There are several constants in the universe: the theory of relativity, the speed of light and the single-minded commitment of the Iran regime to its path towards expansion of its vision of extremist Islam using all of the tools at its disposal.
Much has been made about the new nuclear deal with the regime as being a harbinger of improved relations; most of those arguments being exclusively made by the loyal Iran lobby led by the National Iranian American Council, but all of those arguments ignore one essential proof which is the regime has shown through its actions just how committed it is towards its revolutionary vision.
At the heart of the regime’s hold over Iran is its willingness to use brutal force and violence to reign in its opponents and liberal use of its prison system and death penalty to remove the most vocal and troublesome resistance elements. While the modern world is moving towards annihilation of the death penalty, in most nations, that still use death penalty, imposition of the ultimate punishment by the state comes as a last resort and is reserved for the most heinous of crimes; usually those involving mass murder, treason or the cruel torture and murder of a child.
But within the Iran regime, the death penalty and the entire judicial system is under political control and often used to silence dissidents, stifle free speech and oppress the dissatisfied. Within the regime judicial system, its various courts, police and paramilitaries fall under the authority of the top mullah, Ali Khamenei, and its religious courts hold sway over virtually every facet of Iranian life.
All of which came into stark relief this weekend as the United Nations designated World Day Against the Death Penalty and a large gathering was held in Paris of anti-death penalty activists from around the world.
The conference sponsored by the Committee Defending Human Rights in Iran, was entitled, “Iran, Human Rights, Stop Executions” and included notable participants such as Gilbert Mitterrand, former member of the French National Assembly and President of France Libertés (Danielle Mitterrand) Foundation, Phumla Makaziwe Mandela, women’s rights advocate and daughter of Nelson Mandela, the late leader of South Africa, David Jones and Mark Williams, members of the British House of Commons, Hanan Al-Balkhi, representative of the Syrian Coalition in Oslo, and Taher Boumedra, former human rights chief of the United Nations Assistance Mission in Iraq – UNAMI.
According to the National Council of Resistance of Iran, a coalition of leading Iranian resistance groups, there have been over 120,000 executions carried out by the regime, often performed as public hangings from construction cranes. Any casual Google image search of “Iran” and “hangings” produces the grisly bounty of the mullahs.
While the world has been concerned over the plight of notable prisoners such as Washington Post reporter Jason Rezaian, who has been convicted and sentenced by a regime court in a sham trial, they are but just a tip of what qualifies as one of the largest state-operated political prison systems since the Soviet-era gulags or Khmer Rouge killing fields.
One of those prisoners, Farzad Madadzadeh, told his story in an interview with The Daily Mail where he detailed routine torture including beatings, electrocution, forced drug use and solitary confinement. His only crime: speaking out against the regime.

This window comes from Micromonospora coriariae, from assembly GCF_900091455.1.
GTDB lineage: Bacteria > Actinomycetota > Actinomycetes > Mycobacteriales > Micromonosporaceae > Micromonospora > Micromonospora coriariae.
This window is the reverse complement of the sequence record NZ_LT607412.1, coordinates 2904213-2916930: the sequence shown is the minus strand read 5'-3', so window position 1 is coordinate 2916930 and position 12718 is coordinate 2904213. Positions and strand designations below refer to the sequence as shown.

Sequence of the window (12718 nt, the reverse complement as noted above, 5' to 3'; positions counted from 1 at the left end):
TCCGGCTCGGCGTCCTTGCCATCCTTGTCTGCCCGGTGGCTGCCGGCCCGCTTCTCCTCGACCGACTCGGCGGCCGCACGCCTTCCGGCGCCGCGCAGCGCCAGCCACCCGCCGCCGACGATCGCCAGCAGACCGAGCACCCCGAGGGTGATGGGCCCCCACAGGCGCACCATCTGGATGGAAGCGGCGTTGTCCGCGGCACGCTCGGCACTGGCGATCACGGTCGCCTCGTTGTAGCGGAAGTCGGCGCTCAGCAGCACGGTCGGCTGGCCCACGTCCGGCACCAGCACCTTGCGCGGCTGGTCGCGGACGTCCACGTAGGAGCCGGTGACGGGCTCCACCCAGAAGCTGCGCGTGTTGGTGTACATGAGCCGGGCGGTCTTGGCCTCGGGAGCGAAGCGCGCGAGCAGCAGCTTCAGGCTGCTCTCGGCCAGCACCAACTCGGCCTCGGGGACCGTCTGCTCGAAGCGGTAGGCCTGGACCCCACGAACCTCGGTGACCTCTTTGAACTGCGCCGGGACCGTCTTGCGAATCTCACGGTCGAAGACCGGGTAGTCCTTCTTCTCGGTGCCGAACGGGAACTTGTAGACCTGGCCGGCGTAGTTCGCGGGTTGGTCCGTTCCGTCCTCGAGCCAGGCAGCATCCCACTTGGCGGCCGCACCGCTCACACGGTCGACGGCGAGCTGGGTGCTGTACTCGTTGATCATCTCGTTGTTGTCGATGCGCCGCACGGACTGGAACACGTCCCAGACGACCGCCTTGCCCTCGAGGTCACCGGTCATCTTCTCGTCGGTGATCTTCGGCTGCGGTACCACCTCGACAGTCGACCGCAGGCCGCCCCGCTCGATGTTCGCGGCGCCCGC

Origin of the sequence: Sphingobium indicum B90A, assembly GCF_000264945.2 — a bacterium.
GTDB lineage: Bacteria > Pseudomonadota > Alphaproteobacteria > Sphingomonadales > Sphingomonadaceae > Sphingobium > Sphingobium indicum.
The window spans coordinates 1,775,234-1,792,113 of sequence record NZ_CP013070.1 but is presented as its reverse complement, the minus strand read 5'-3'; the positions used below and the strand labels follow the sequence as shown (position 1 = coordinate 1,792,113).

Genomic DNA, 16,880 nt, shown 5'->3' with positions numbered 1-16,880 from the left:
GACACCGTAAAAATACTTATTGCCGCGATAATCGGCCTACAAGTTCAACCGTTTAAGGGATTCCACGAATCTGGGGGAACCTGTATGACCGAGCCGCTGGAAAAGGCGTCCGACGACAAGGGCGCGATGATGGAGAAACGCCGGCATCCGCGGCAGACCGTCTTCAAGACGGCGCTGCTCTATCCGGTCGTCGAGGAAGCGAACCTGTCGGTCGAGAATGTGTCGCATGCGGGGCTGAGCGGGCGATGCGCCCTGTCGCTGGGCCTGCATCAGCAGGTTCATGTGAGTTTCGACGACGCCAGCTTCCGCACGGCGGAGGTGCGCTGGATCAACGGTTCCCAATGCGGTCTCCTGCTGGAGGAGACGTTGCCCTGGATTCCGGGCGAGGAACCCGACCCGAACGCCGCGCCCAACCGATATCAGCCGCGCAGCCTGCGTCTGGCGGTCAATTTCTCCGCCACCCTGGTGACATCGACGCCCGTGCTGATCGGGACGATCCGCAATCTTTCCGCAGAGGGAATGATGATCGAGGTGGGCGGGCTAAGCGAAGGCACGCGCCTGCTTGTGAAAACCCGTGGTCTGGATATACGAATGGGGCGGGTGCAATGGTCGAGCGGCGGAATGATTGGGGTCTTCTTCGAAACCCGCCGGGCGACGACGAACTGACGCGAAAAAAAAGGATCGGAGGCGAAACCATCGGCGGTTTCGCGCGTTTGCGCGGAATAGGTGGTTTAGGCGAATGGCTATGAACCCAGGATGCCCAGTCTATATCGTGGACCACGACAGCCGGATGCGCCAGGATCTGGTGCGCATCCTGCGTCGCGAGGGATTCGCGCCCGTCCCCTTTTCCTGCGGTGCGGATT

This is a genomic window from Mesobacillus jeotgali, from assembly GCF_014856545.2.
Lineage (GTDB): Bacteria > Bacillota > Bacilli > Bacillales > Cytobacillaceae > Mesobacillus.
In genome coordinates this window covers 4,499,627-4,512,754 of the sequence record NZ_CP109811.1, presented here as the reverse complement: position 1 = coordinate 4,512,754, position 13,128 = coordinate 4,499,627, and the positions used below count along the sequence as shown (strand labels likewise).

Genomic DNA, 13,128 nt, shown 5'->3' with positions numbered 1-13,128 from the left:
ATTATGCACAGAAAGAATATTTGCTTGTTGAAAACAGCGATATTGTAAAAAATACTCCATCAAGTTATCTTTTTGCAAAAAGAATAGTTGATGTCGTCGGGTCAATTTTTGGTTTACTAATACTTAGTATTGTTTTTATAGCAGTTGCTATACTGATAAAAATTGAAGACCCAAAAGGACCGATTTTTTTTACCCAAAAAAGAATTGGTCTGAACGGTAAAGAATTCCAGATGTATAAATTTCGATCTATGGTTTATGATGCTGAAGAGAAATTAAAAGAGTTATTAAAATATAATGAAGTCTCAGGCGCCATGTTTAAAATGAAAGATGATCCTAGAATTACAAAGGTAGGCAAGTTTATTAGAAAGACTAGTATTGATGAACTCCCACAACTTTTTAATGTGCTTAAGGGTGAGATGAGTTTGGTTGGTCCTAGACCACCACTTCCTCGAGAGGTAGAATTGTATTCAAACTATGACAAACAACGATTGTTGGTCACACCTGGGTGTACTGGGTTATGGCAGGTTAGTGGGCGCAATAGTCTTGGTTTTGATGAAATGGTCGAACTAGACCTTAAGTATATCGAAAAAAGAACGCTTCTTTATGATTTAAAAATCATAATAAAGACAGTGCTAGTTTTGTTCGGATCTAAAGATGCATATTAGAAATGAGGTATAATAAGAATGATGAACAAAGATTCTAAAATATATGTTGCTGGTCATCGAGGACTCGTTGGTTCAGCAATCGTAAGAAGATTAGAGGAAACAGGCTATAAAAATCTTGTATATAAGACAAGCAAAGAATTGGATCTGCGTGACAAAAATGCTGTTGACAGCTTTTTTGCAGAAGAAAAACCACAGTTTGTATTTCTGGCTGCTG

Last year, the country had the second highest number of executions in the world after China and also killed the most juvenile offenders, according to Human Rights Watch.
And it remains one of the biggest jailers of bloggers, journalists and social media activists, all part of the strategy by the regime to suppress open political dissent and maintain its control over what is increasingly becoming a fractured society chafing underneath three decades of brutal Islamic rule.
But the regime’s reach is not just confined within the borders of Iran. Regime security agents and their proxy allies have launched attacks in places such as Lebanon, Syria and Iraq to get at its political opponents, such as the large number of dissidents from the People’s Mojahedin Organization of Iran relocated to Camps Ashraf and Liberty and subject to frequent attacks.
The very nature of the regime has given many in Congress pause after approving the nuclear deal, forcing Democrats and Republicans to join and reassess the most pressing question facing them with the 2016 elections looming: What do we do about Iran now?
While the NIAC and other regime allies would have us believe next year will bring economic opportunities and a revival for Iran’s people, the regime’s doubling down in Syria, willingness to call in Russian military aid to save the Assad regime and growing discontent at home points to a year of potentially extreme volatility.
The fact that news came out of a new ballistic missile test by the regime potentially violating the terms of the nuclear agreement tells the world all it needs to know about the Iran regime’s true intentions.
The missile — named Emad, or pillar — is a step up from Iran’s Shahab-3 missiles because it can be guided toward its target, the Iranian defense minister, Hossein Dehghan, told the semiofficial Fars news agency. In recent decades, with Iran’s air force plagued by economic sanctions and other restrictions, the country has invested heavily in its nuclear program and has produced missiles that can reach as far as Europe.
At a time when the world needs to recognize the essential nature of the Iran regime, it is vital that the regime’s most ardent opponents are giving more consideration in developing a strategy to confront the regime.
By Michael Tomlinson